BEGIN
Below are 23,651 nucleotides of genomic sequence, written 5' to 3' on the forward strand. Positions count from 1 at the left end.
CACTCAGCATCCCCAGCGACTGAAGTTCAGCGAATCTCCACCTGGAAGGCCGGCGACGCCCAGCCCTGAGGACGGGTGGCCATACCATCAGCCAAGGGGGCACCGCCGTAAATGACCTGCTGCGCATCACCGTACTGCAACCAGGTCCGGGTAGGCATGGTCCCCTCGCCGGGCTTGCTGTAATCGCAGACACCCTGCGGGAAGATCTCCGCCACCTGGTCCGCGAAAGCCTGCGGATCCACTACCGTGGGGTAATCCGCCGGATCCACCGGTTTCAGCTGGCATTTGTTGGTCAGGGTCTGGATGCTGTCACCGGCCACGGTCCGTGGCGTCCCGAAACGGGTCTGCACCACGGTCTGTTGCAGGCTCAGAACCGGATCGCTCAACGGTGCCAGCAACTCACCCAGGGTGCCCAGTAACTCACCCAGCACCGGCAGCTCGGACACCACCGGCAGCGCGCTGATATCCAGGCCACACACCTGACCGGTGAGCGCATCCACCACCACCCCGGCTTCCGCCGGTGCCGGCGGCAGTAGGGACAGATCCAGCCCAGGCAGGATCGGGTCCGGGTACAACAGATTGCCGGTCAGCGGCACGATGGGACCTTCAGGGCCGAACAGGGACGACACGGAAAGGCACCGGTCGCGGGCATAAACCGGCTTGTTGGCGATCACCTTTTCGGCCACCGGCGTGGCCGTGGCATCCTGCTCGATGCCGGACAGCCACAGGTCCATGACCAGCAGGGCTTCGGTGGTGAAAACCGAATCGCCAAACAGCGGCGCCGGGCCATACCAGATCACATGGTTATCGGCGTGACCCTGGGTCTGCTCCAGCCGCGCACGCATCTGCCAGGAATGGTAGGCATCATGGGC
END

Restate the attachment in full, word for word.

Below are 23,651 nucleotides of genomic sequence, written 5' to 3' on the forward strand. Positions count from 1 at the left end.
CACTCAGCATCCCCAGCGACTGAAGTTCAGCGAATCTCCACCTGGAAGGCCGGCGACGCCCAGCCCTGAGGACGGGTGGCCATACCATCAGCCAAGGGGGCACCGCCGTAAATGACCTGCTGCGCATCACCGTACTGCAACCAGGTCCGGGTAGGCATGGTCCCCTCGCCGGGCTTGCTGTAATCGCAGACACCCTGCGGGAAGATCTCCGCCACCTGGTCCGCGAAAGCCTGCGGATCCACTACCGTGGGGTAATCCGCCGGATCCACCGGTTTCAGCTGGCATTTGTTGGTCAGGGTCTGGATGCTGTCACCGGCCACGGTCCGTGGCGTCCCGAAACGGGTCTGCACCACGGTCTGTTGCAGGCTCAGAACCGGATCGCTCAACGGTGCCAGCAACTCACCCAGGGTGCCCAGTAACTCACCCAGCACCGGCAGCTCGGACACCACCGGCAGCGCGCTGATATCCAGGCCACACACCTGACCGGTGAGCGCATCCACCACCACCCCGGCTTCCGCCGGTGCCGGCGGCAGTAGGGACAGATCCAGCCCAGGCAGGATCGGGTCCGGGTACAACAGATTGCCGGTCAGCGGCACGATGGGACCTTCAGGGCCGAACAGGGACGACACGGAAAGGCACCGGTCGCGGGCATAAACCGGCTTGTTGGCGATCACCTTTTCGGCCACCGGCGTGGCCGTGGCATCCTGCTCGATGCCGGACAGCCACAGGTCCATGACCAGCAGGGCTTCGGTGGTGAAAACCGAATCGCCAAACAGCGGCGCCGGGCCATACCAGATCACATGGTTATCGGCGTGACCCTGGGTCTGCTCCAGCCGCGCACGCATCTGCCAGGAATGGTAGGCATCATGGGC